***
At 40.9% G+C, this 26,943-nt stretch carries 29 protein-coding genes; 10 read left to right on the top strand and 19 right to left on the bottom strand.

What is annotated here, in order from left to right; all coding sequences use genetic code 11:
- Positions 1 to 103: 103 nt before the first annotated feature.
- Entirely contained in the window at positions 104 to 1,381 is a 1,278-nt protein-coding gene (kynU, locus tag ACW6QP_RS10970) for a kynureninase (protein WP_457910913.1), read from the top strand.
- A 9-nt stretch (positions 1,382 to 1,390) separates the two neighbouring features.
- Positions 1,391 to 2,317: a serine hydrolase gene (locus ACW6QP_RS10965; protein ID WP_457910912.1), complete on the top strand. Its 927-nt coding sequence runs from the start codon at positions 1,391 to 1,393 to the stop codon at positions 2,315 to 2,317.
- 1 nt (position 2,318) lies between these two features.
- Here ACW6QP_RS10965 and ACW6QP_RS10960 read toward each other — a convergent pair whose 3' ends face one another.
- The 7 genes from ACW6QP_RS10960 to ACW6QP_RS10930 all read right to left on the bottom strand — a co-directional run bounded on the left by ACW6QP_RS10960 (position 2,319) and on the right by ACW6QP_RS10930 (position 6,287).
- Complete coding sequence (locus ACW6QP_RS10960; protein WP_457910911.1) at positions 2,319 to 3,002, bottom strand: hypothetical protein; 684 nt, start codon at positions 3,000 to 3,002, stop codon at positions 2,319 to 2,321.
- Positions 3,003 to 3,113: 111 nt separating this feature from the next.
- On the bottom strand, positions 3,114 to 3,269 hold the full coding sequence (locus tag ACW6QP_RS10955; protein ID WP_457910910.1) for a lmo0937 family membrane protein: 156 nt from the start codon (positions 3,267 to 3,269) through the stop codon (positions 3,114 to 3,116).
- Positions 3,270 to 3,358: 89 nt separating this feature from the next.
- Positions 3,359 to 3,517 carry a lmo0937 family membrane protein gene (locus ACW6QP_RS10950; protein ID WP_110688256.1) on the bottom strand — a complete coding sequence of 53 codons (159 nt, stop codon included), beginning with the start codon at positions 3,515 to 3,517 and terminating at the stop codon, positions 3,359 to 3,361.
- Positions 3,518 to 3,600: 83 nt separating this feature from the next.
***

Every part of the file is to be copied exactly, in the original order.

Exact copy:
At 40.9% G+C, this 26,943-nt stretch carries 29 protein-coding genes; 10 read left to right on the top strand and 19 right to left on the bottom strand.

What is annotated here, in order from left to right; all coding sequences use genetic code 11:
- Positions 1 to 103: 103 nt before the first annotated feature.
- Entirely contained in the window at positions 104 to 1,381 is a 1,278-nt protein-coding gene (kynU, locus tag ACW6QP_RS10970) for a kynureninase (protein WP_457910913.1), read from the top strand.
- A 9-nt stretch (positions 1,382 to 1,390) separates the two neighbouring features.
- Positions 1,391 to 2,317: a serine hydrolase gene (locus ACW6QP_RS10965; protein ID WP_457910912.1), complete on the top strand. Its 927-nt coding sequence runs from the start codon at positions 1,391 to 1,393 to the stop codon at positions 2,315 to 2,317.
- 1 nt (position 2,318) lies between these two features.
- Here ACW6QP_RS10965 and ACW6QP_RS10960 read toward each other — a convergent pair whose 3' ends face one another.
- The 7 genes from ACW6QP_RS10960 to ACW6QP_RS10930 all read right to left on the bottom strand — a co-directional run bounded on the left by ACW6QP_RS10960 (position 2,319) and on the right by ACW6QP_RS10930 (position 6,287).
- Complete coding sequence (locus ACW6QP_RS10960; protein WP_457910911.1) at positions 2,319 to 3,002, bottom strand: hypothetical protein; 684 nt, start codon at positions 3,000 to 3,002, stop codon at positions 2,319 to 2,321.
- Positions 3,003 to 3,113: 111 nt separating this feature from the next.
- On the bottom strand, positions 3,114 to 3,269 hold the full coding sequence (locus tag ACW6QP_RS10955; protein ID WP_457910910.1) for a lmo0937 family membrane protein: 156 nt from the start codon (positions 3,267 to 3,269) through the stop codon (positions 3,114 to 3,116).
- Positions 3,270 to 3,358: 89 nt separating this feature from the next.
- Positions 3,359 to 3,517 carry a lmo0937 family membrane protein gene (locus ACW6QP_RS10950; protein ID WP_110688256.1) on the bottom strand — a complete coding sequence of 53 codons (159 nt, stop codon included), beginning with the start codon at positions 3,515 to 3,517 and terminating at the stop codon, positions 3,359 to 3,361.
- Positions 3,518 to 3,600: 83 nt separating this feature from the next.